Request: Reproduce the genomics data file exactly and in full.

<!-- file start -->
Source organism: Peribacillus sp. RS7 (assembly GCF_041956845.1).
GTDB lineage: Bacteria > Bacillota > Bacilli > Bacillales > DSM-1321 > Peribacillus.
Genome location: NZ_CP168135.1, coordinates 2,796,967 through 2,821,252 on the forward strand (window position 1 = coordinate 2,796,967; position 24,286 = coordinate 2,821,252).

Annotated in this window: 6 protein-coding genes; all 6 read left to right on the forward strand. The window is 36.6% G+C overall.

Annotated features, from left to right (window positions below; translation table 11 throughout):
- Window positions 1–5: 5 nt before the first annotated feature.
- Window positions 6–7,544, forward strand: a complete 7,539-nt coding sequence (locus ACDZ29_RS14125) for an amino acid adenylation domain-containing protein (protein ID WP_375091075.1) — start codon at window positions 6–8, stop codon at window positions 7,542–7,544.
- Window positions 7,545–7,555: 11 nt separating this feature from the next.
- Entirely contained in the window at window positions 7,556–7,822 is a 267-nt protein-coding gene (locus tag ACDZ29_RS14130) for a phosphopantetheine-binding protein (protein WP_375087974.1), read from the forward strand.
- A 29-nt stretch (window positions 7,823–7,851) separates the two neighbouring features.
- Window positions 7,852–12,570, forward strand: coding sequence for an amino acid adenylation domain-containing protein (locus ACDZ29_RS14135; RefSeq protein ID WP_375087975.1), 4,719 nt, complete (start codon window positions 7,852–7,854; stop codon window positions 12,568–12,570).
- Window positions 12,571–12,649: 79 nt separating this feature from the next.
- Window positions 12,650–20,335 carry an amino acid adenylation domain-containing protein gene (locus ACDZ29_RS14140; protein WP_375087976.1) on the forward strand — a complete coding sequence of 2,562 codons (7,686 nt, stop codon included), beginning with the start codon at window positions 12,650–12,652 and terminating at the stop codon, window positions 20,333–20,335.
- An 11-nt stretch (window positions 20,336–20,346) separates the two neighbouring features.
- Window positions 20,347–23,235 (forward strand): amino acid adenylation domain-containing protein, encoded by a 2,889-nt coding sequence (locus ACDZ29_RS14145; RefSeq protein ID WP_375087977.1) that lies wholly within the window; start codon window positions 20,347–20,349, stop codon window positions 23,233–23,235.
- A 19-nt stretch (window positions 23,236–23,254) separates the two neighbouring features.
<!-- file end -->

Source organism: Peribacillus sp. RS7 (assembly GCF_041956845.1).
GTDB lineage: Bacteria > Bacillota > Bacilli > Bacillales > DSM-1321 > Peribacillus.
Genome location: NZ_CP168135.1, coordinates 2,796,967 through 2,821,252 on the forward strand (window position 1 = coordinate 2,796,967; position 24,286 = coordinate 2,821,252).

Annotated in this window: 6 protein-coding genes; all 6 read left to right on the forward strand. The window is 36.6% G+C overall.

Annotated features, from left to right (window positions below; translation table 11 throughout):
- Window positions 1–5: 5 nt before the first annotated feature.
- Window positions 6–7,544, forward strand: a complete 7,539-nt coding sequence (locus ACDZ29_RS14125) for an amino acid adenylation domain-containing protein (protein ID WP_375091075.1) — start codon at window positions 6–8, stop codon at window positions 7,542–7,544.
- Window positions 7,545–7,555: 11 nt separating this feature from the next.
- Entirely contained in the window at window positions 7,556–7,822 is a 267-nt protein-coding gene (locus tag ACDZ29_RS14130) for a phosphopantetheine-binding protein (protein WP_375087974.1), read from the forward strand.
- A 29-nt stretch (window positions 7,823–7,851) separates the two neighbouring features.
- Window positions 7,852–12,570, forward strand: coding sequence for an amino acid adenylation domain-containing protein (locus ACDZ29_RS14135; RefSeq protein ID WP_375087975.1), 4,719 nt, complete (start codon window positions 7,852–7,854; stop codon window positions 12,568–12,570).
- Window positions 12,571–12,649: 79 nt separating this feature from the next.
- Window positions 12,650–20,335 carry an amino acid adenylation domain-containing protein gene (locus ACDZ29_RS14140; protein WP_375087976.1) on the forward strand — a complete coding sequence of 2,562 codons (7,686 nt, stop codon included), beginning with the start codon at window positions 12,650–12,652 and terminating at the stop codon, window positions 20,333–20,335.
- An 11-nt stretch (window positions 20,336–20,346) separates the two neighbouring features.
- Window positions 20,347–23,235 (forward strand): amino acid adenylation domain-containing protein, encoded by a 2,889-nt coding sequence (locus ACDZ29_RS14145; RefSeq protein ID WP_375087977.1) that lies wholly within the window; start codon window positions 20,347–20,349, stop codon window positions 23,233–23,235.
- A 19-nt stretch (window positions 23,236–23,254) separates the two neighbouring features.